Fibroids

Fibroids Specialist
Uterine fibroids are extremely common. They are usually benign and shrink with menopause. But, fibroids can be uncomfortable and interfere with your quality of life. Dr. Wendy R. Hurst may find fibroids during an annual exam, or you may come to her with symptoms suggesting that you have them. She’s a gynecologist who treats women living in the area of Englewood, New Jersey. Call her practice, Wendy R. Hurst, MD, PA, if you suspect you have fibroids.

Fibroids Q & A

What are uterine fibroids?

These muscular growths appear on your uterus and vary in:

  • Size
  • Shape
  • Location

Fibroids may develop in the uterine cavity, in the uterine wall, or on the uterine surface. Location of fibroids may be associated with the symptoms they cause. Some are too small to be seen with the naked eye, while others may be large and observable on a sonogram. Fibroids generally develop in women in their 30s and 40s, but they can appear at any age.

What are the symptoms of fibroids?

Often, fibroids present no symptoms. In some women, the symptoms may range from mild to severe and include:

  • Heavy menstrual flows and pain during periods
  • Spotting between periods
  • Constipation and frequent urination
  • Enlarged abdominal and pelvic areas
  • Infertility and miscarriages
  • Abnormal pain

What causes fibroids to develop?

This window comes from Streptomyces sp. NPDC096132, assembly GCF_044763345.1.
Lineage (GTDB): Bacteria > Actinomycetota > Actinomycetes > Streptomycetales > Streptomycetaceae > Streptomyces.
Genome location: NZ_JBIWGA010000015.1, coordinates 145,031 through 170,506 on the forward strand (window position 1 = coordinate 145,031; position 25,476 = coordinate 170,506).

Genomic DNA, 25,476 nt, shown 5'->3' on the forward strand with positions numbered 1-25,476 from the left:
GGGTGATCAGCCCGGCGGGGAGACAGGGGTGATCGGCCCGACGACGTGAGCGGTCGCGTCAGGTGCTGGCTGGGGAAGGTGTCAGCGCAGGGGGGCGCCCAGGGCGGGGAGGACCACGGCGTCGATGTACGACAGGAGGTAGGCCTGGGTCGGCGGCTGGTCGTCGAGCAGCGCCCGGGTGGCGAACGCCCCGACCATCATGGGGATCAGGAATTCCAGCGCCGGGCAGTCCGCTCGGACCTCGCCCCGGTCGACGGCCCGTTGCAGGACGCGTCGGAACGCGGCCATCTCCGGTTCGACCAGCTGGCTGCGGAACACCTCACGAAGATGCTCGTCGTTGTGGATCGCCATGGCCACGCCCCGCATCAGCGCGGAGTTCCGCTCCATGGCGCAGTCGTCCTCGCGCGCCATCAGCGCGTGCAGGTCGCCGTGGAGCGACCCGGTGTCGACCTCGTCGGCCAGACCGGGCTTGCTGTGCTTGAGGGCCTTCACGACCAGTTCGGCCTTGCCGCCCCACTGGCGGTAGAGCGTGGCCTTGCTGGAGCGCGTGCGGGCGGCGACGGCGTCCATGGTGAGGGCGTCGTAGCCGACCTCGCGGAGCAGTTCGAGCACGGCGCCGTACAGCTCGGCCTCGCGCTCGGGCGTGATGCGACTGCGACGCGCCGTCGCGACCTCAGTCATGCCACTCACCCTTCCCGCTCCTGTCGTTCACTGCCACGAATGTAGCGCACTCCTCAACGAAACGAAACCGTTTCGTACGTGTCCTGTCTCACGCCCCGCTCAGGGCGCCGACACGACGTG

Researchers don’t know the exact cause of uterine fibroids but suspect that hormones and genetics play a role. You can’t prevent fibroids, but certain factors do increase your risk, including:

  • Use of birth control
  • Vitamin D deficiency
  • A diet high in red meat and low in fresh produce and dairy
  • Alcohol use
  • Getting your first period at a young age

How are fibroids treated?

Most fibroids cause minimal symptoms and shrink as you enter menopause. However, if you and Dr. Hurst determine that you need treatment for fibroids, you have a few options.

She may suggest over-the-counter pain medications to relieve severe period cramping, birth control pills to control a heavy flow, and iron supplements to avoid anemia if your fibroids cause excessive bleeding during menstruation.

Uterine artery embolization, performed in conjunction with a radiologist, is another viable therapy for treating fibroids. This procedure is non-surgical and performed under conscious sedation. It cuts off the blood supply to the fibroids, so they naturally shrink.

Surgical removal of fibroids and a full hysterectomy may be necessary in some severe fibroid cases. Endometrial ablation, in which the lining of the uterus is destroyed, and ultrasound destruction of the fibroids are other possible therapies.

Will fibroids cause infertility?

Fibroids may contribute to infertility, but there’s no way to know for sure. Most women with fibroids have no trouble getting pregnant.

But, if a fibroid causes a change in shape to the wall of the uterus, it may inhibit implantation of a fertilized egg. If Dr. Hurst suspects this, she may recommend that you undergo a myomectomy to improve your chances of getting pregnant. A myomectomy involves a targeted removal of the fibroid or fibroids.

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